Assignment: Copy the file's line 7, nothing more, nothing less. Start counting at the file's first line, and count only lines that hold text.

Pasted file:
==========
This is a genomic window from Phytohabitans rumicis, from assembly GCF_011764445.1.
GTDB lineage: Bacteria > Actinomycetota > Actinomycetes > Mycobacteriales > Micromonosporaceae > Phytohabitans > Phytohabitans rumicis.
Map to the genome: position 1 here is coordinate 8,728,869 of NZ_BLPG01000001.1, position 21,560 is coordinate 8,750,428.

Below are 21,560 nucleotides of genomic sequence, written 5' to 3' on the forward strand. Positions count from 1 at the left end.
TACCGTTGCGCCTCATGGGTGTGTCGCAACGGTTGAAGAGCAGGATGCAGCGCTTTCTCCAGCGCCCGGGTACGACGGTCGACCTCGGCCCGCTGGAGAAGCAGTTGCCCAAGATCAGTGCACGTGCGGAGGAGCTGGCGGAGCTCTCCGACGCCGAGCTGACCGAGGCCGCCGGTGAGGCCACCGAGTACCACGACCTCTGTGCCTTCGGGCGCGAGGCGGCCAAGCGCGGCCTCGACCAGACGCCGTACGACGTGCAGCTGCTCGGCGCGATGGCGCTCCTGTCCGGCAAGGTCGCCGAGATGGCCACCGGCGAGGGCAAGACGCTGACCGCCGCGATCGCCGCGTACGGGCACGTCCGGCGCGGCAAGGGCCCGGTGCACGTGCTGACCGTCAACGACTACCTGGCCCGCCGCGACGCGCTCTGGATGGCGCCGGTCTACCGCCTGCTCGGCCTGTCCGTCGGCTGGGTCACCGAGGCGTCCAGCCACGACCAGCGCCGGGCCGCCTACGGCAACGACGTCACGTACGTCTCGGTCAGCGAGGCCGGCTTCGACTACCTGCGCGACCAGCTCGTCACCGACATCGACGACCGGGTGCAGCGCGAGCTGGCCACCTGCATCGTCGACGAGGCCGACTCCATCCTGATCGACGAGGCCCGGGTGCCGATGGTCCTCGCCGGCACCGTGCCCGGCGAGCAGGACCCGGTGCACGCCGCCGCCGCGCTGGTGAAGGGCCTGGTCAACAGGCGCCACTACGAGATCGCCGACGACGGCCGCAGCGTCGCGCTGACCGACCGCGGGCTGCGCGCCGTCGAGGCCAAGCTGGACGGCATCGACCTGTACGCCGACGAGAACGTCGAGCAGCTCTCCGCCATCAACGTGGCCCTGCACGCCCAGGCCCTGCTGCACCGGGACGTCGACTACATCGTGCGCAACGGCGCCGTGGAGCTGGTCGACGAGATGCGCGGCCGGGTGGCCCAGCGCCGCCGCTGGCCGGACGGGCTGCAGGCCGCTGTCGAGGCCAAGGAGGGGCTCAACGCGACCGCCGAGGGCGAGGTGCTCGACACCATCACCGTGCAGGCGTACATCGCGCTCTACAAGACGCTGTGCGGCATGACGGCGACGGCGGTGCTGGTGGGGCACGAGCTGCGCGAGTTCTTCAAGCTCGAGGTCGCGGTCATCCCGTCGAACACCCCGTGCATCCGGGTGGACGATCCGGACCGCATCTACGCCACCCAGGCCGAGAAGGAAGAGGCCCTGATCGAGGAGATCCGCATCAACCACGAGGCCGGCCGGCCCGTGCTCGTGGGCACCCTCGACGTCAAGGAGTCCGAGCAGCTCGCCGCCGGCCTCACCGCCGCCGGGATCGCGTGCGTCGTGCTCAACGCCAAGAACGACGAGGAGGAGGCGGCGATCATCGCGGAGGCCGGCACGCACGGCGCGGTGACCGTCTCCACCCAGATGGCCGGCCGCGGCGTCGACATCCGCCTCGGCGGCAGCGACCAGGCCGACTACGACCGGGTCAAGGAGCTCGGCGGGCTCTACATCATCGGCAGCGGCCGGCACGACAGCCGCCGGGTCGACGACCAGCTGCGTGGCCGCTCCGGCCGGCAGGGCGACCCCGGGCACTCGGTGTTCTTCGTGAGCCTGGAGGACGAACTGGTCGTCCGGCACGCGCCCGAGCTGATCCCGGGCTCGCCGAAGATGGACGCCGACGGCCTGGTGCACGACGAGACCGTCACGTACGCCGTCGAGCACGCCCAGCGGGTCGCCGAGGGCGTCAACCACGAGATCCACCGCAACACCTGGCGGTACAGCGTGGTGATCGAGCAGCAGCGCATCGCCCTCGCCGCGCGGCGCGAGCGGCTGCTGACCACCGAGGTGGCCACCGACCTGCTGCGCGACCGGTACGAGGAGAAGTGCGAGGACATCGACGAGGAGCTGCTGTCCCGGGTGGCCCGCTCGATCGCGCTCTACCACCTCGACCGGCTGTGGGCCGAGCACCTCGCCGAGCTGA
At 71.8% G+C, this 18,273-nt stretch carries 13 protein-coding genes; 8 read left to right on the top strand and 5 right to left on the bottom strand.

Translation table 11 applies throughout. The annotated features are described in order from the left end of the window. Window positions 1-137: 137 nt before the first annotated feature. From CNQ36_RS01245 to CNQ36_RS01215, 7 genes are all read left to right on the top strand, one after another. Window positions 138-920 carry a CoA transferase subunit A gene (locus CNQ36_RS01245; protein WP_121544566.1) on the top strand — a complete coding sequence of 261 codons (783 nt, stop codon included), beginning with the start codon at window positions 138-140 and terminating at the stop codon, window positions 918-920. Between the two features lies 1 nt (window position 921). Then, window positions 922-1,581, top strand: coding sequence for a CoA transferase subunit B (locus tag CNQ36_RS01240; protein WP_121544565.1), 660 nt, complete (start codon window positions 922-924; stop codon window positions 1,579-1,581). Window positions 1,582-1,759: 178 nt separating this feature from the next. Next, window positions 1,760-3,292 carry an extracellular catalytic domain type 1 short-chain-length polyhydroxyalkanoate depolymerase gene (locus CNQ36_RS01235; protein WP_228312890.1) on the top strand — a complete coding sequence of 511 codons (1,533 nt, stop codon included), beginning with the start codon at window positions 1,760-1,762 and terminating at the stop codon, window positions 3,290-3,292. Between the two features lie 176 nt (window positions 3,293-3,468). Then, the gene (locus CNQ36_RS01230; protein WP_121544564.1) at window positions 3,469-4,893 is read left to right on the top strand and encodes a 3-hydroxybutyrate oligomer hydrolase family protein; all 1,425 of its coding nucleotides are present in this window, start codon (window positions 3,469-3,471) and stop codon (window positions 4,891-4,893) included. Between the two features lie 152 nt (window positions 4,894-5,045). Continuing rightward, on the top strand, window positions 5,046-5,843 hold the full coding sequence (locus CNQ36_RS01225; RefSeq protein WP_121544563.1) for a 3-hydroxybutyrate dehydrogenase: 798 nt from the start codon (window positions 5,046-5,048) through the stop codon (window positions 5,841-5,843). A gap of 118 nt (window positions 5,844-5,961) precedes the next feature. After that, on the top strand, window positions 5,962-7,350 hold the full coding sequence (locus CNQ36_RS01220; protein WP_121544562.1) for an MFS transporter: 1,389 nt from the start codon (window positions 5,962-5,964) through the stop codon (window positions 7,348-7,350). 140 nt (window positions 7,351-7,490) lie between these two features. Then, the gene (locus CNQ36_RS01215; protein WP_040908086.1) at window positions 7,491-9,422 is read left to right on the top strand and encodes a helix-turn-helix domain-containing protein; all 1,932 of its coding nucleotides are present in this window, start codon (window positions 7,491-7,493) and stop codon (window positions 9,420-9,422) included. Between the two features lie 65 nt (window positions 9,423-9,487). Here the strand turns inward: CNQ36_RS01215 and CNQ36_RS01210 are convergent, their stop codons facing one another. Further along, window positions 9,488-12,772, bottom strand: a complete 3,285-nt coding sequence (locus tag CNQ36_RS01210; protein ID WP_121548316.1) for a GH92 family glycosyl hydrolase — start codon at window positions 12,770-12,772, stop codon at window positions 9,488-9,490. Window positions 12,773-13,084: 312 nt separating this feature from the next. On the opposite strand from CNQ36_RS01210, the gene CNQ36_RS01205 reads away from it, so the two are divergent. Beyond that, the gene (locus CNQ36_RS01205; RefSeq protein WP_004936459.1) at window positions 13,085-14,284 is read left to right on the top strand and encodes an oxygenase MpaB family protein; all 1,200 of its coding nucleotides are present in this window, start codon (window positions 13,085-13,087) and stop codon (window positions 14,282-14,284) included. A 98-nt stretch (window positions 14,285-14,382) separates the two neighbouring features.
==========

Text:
Translation table 11 applies throughout. The annotated features are described in order from the left end of the window. Window positions 1-137: 137 nt before the first annotated feature. From CNQ36_RS01245 to CNQ36_RS01215, 7 genes are all read left to right on the top strand, one after another. Window positions 138-920 carry a CoA transferase subunit A gene (locus CNQ36_RS01245; protein WP_121544566.1) on the top strand — a complete coding sequence of 261 codons (783 nt, stop codon included), beginning with the start codon at window positions 138-140 and terminating at the stop codon, window positions 918-920. Between the two features lies 1 nt (window position 921). Then, window positions 922-1,581, top strand: coding sequence for a CoA transferase subunit B (locus tag CNQ36_RS01240; protein WP_121544565.1), 660 nt, complete (start codon window positions 922-924; stop codon window positions 1,579-1,581). Window positions 1,582-1,759: 178 nt separating this feature from the next. Next, window positions 1,760-3,292 carry an extracellular catalytic domain type 1 short-chain-length polyhydroxyalkanoate depolymerase gene (locus CNQ36_RS01235; protein WP_228312890.1) on the top strand — a complete coding sequence of 511 codons (1,533 nt, stop codon included), beginning with the start codon at window positions 1,760-1,762 and terminating at the stop codon, window positions 3,290-3,292. Between the two features lie 176 nt (window positions 3,293-3,468). Then, the gene (locus CNQ36_RS01230; protein WP_121544564.1) at window positions 3,469-4,893 is read left to right on the top strand and encodes a 3-hydroxybutyrate oligomer hydrolase family protein; all 1,425 of its coding nucleotides are present in this window, start codon (window positions 3,469-3,471) and stop codon (window positions 4,891-4,893) included. Between the two features lie 152 nt (window positions 4,894-5,045). Continuing rightward, on the top strand, window positions 5,046-5,843 hold the full coding sequence (locus CNQ36_RS01225; RefSeq protein WP_121544563.1) for a 3-hydroxybutyrate dehydrogenase: 798 nt from the start codon (window positions 5,046-5,048) through the stop codon (window positions 5,841-5,843). A gap of 118 nt (window positions 5,844-5,961) precedes the next feature. After that, on the top strand, window positions 5,962-7,350 hold the full coding sequence (locus CNQ36_RS01220; protein WP_121544562.1) for an MFS transporter: 1,389 nt from the start codon (window positions 5,962-5,964) through the stop codon (window positions 7,348-7,350). 140 nt (window positions 7,351-7,490) lie between these two features. Then, the gene (locus CNQ36_RS01215; protein WP_040908086.1) at window positions 7,491-9,422 is read left to right on the top strand and encodes a helix-turn-helix domain-containing protein; all 1,932 of its coding nucleotides are present in this window, start codon (window positions 7,491-7,493) and stop codon (window positions 9,420-9,422) included. Between the two features lie 65 nt (window positions 9,423-9,487). Here the strand turns inward: CNQ36_RS01215 and CNQ36_RS01210 are convergent, their stop codons facing one another. Further along, window positions 9,488-12,772, bottom strand: a complete 3,285-nt coding sequence (locus tag CNQ36_RS01210; protein ID WP_121548316.1) for a GH92 family glycosyl hydrolase — start codon at window positions 12,770-12,772, stop codon at window positions 9,488-9,490. Window positions 12,773-13,084: 312 nt separating this feature from the next. On the opposite strand from CNQ36_RS01210, the gene CNQ36_RS01205 reads away from it, so the two are divergent. Beyond that, the gene (locus CNQ36_RS01205; RefSeq protein WP_004936459.1) at window positions 13,085-14,284 is read left to right on the top strand and encodes an oxygenase MpaB family protein; all 1,200 of its coding nucleotides are present in this window, start codon (window positions 13,085-13,087) and stop codon (window positions 14,282-14,284) included. A 98-nt stretch (window positions 14,285-14,382) separates the two neighbouring features.